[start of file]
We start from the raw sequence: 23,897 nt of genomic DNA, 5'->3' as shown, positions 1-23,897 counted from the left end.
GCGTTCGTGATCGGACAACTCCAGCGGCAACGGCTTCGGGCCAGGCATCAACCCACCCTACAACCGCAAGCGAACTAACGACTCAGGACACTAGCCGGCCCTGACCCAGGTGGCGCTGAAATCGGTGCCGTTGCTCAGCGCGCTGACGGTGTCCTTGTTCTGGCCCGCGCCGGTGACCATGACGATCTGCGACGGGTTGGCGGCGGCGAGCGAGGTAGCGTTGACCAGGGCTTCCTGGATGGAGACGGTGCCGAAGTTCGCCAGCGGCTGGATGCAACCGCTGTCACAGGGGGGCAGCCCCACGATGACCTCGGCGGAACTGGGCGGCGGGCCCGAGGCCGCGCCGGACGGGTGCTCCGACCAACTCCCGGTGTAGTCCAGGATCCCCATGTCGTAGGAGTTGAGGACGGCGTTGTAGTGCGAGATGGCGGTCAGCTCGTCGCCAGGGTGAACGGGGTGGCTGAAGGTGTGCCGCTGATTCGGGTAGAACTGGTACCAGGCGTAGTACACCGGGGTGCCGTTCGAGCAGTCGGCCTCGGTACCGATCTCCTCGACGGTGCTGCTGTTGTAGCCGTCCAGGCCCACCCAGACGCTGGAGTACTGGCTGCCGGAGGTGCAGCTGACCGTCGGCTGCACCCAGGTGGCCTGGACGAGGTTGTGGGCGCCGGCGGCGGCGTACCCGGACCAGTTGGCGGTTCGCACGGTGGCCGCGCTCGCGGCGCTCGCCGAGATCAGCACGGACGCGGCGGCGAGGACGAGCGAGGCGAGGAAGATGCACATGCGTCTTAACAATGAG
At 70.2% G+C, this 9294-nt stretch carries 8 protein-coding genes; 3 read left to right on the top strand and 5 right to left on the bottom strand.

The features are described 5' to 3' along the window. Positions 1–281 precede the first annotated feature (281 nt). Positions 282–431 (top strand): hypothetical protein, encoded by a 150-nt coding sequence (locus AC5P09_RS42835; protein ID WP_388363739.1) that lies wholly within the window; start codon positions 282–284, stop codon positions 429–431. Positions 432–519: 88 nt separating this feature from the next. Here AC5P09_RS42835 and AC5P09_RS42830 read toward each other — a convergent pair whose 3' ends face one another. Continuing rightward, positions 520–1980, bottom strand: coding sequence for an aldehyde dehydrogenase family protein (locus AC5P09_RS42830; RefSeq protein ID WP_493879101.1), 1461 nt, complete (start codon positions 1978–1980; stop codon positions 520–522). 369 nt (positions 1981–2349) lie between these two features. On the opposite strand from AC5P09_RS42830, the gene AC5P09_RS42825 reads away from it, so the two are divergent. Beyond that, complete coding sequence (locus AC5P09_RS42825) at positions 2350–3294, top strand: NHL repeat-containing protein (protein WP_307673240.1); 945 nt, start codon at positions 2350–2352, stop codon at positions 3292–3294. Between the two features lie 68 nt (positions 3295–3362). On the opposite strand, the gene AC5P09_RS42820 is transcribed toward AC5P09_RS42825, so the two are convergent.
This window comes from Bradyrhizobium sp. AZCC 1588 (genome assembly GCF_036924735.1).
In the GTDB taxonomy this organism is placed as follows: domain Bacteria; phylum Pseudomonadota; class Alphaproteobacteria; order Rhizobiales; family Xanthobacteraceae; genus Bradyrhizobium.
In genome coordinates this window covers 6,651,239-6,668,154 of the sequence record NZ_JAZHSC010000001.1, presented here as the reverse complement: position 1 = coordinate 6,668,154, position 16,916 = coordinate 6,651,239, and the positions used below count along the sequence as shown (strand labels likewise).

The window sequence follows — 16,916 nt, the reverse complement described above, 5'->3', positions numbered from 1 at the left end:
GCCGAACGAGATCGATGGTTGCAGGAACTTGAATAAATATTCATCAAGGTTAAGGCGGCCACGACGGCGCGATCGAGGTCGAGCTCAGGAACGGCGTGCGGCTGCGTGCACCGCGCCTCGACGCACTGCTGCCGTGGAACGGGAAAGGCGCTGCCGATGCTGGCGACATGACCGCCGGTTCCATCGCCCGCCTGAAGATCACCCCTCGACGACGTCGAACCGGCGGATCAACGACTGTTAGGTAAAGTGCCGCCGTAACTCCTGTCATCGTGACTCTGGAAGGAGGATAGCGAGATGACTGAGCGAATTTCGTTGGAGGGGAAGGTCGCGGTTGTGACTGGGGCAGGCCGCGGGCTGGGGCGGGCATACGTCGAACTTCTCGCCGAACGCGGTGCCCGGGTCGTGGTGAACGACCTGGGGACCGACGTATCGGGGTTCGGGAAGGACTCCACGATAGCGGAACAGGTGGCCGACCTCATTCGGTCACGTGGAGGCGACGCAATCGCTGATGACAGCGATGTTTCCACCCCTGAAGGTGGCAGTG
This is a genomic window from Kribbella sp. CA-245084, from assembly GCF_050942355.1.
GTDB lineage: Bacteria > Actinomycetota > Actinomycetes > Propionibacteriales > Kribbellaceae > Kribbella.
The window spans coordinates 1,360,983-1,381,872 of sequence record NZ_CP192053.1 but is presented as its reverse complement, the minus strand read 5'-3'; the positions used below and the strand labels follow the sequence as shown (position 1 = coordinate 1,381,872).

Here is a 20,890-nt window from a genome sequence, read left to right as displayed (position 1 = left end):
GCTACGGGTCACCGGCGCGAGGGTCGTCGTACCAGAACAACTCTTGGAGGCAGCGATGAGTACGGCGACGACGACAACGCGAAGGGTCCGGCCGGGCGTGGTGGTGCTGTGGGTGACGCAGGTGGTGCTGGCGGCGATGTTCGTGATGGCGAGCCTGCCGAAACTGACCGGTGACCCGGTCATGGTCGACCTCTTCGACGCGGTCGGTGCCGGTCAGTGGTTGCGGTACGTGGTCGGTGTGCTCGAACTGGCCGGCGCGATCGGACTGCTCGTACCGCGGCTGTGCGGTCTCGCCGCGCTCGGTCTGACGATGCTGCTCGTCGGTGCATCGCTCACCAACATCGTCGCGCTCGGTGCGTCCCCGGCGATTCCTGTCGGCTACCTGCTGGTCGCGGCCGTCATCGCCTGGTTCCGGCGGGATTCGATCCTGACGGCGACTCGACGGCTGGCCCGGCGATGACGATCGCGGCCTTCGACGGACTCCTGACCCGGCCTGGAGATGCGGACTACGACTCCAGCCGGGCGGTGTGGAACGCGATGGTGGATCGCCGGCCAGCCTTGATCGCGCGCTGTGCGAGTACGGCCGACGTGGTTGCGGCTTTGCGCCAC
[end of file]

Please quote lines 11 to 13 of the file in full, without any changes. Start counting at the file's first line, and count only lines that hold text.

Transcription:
GTDB lineage: Bacteria > Actinomycetota > Actinomycetes > Propionibacteriales > Kribbellaceae > Kribbella.
The window spans coordinates 1,360,983-1,381,872 of sequence record NZ_CP192053.1 but is presented as its reverse complement, the minus strand read 5'-3'; the positions used below and the strand labels follow the sequence as shown (position 1 = coordinate 1,381,872).

Here is a 20,890-nt window from a genome sequence, read left to right as displayed (position 1 = left end):